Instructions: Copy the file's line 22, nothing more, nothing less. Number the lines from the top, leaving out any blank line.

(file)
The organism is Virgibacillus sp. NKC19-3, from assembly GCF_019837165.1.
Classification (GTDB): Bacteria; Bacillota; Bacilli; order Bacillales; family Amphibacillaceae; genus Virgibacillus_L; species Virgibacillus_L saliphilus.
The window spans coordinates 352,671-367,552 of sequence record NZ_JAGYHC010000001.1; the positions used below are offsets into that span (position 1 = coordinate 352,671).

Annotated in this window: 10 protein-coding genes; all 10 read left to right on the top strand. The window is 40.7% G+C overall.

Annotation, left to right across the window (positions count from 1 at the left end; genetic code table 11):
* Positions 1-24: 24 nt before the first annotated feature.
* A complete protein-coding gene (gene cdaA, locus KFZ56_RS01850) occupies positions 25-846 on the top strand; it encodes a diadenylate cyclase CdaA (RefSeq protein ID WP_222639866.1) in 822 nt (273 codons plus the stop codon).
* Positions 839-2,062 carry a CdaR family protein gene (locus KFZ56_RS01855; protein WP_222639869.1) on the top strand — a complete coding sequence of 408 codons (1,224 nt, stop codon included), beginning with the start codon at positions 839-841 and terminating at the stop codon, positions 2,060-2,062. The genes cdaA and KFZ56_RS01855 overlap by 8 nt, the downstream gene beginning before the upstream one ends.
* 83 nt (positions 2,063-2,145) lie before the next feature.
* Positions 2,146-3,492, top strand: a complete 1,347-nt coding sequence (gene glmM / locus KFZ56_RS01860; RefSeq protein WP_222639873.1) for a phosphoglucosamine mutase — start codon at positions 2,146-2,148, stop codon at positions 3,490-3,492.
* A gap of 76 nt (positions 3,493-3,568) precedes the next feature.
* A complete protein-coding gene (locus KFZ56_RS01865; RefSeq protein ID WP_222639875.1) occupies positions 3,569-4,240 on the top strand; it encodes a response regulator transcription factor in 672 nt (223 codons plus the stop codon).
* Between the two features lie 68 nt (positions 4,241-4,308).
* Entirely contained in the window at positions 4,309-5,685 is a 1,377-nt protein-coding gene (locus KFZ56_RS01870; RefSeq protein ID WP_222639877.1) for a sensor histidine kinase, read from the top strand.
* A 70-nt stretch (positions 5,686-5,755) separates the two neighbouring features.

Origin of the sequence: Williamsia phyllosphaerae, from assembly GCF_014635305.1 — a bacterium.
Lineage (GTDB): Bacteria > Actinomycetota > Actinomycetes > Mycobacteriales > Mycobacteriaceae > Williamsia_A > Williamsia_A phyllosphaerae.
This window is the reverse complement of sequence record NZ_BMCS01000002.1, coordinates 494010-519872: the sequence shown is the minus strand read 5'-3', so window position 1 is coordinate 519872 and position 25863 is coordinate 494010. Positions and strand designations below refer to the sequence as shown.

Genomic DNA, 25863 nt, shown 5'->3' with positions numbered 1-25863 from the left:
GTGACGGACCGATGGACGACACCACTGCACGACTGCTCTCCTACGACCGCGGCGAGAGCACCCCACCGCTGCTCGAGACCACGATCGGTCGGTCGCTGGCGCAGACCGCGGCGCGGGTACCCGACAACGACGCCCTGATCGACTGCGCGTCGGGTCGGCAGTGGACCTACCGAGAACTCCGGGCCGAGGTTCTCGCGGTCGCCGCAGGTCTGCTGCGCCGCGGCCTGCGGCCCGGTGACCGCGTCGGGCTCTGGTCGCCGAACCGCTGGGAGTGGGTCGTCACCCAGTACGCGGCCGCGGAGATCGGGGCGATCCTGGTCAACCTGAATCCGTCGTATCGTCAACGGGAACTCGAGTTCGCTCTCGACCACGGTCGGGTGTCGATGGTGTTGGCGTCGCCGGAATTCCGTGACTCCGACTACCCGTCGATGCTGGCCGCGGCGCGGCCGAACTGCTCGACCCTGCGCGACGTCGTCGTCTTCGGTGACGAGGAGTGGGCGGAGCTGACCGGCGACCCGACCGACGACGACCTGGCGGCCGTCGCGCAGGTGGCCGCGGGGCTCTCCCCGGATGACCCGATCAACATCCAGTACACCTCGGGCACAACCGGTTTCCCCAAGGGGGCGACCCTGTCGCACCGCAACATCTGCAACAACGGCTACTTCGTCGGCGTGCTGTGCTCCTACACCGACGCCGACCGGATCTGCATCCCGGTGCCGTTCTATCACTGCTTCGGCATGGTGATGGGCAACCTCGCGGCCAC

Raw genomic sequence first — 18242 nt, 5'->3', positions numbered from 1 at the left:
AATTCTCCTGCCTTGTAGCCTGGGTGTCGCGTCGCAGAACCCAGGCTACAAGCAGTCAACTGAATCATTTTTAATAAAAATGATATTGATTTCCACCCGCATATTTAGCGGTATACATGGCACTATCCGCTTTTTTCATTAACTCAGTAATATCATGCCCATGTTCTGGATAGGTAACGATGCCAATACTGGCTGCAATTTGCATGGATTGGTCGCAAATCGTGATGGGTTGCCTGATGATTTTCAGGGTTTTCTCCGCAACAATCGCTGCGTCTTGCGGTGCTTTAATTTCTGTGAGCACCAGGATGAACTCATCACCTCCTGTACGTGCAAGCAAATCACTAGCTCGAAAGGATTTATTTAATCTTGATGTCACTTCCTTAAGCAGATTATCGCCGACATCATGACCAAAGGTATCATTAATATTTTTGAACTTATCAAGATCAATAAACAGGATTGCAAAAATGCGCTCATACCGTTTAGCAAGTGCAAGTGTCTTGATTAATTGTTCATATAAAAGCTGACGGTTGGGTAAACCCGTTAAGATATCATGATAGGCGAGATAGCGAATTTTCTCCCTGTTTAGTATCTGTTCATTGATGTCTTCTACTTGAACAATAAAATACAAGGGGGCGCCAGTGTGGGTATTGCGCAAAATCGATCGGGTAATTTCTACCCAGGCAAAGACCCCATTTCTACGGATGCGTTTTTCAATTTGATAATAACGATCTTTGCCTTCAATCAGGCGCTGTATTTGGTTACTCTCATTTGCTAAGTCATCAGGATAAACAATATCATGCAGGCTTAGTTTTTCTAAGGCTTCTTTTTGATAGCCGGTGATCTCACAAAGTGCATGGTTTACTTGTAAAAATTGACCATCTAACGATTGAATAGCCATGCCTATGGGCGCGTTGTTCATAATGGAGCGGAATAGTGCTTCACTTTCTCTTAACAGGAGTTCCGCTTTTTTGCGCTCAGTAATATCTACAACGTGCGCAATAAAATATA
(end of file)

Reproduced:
AATTCTCCTGCCTTGTAGCCTGGGTGTCGCGTCGCAGAACCCAGGCTACAAGCAGTCAACTGAATCATTTTTAATAAAAATGATATTGATTTCCACCCGCATATTTAGCGGTATACATGGCACTATCCGCTTTTTTCATTAACTCAGTAATATCATGCCCATGTTCTGGATAGGTAACGATGCCAATACTGGCTGCAATTTGCATGGATTGGTCGCAAATCGTGATGGGTTGCCTGATGATTTTCAGGGTTTTCTCCGCAACAATCGCTGCGTCTTGCGGTGCTTTAATTTCTGTGAGCACCAGGATGAACTCATCACCTCCTGTACGTGCAAGCAAATCACTAGCTCGAAAGGATTTATTTAATCTTGATGTCACTTCCTTAAGCAGATTATCGCCGACATCATGACCAAAGGTATCATTAATATTTTTGAACTTATCAAGATCAATAAACAGGATTGCAAAAATGCGCTCATACCGTTTAGCAAGTGCAAGTGTCTTGATTAATTGTTCATATAAAAGCTGACGGTTGGGTAAACCCGTTAAGATATCATGATAGGCGAGATAGCGAATTTTCTCCCTGTTTAGTATCTGTTCATTGATGTCTTCTACTTGAACAATAAAATACAAGGGGGCGCCAGTGTGGGTATTGCGCAAAATCGATCGGGTAATTTCTACCCAGGCAAAGACCCCATTTCTACGGATGCGTTTTTCAATTTGATAATAACGATCTTTGCCTTCAATCAGGCGCTGTATTTGGTTACTCTCATTTGCTAAGTCATCAGGATAAACAATATCATGCAGGCTTAGTTTTTCTAAGGCTTCTTTTTGATAGCCGGTGATCTCACAAAGTGCATGGTTTACTTGTAAAAATTGACCATCTAACGATTGAATAGCCATGCCTATGGGCGCGTTGTTCATAATGGAGCGGAATAGTGCTTCACTTTCTCTTAACAGGAGTTCCGCTTTTTTGCGCTCAGTAATATCTACAACGTGCGCAATAAAATATA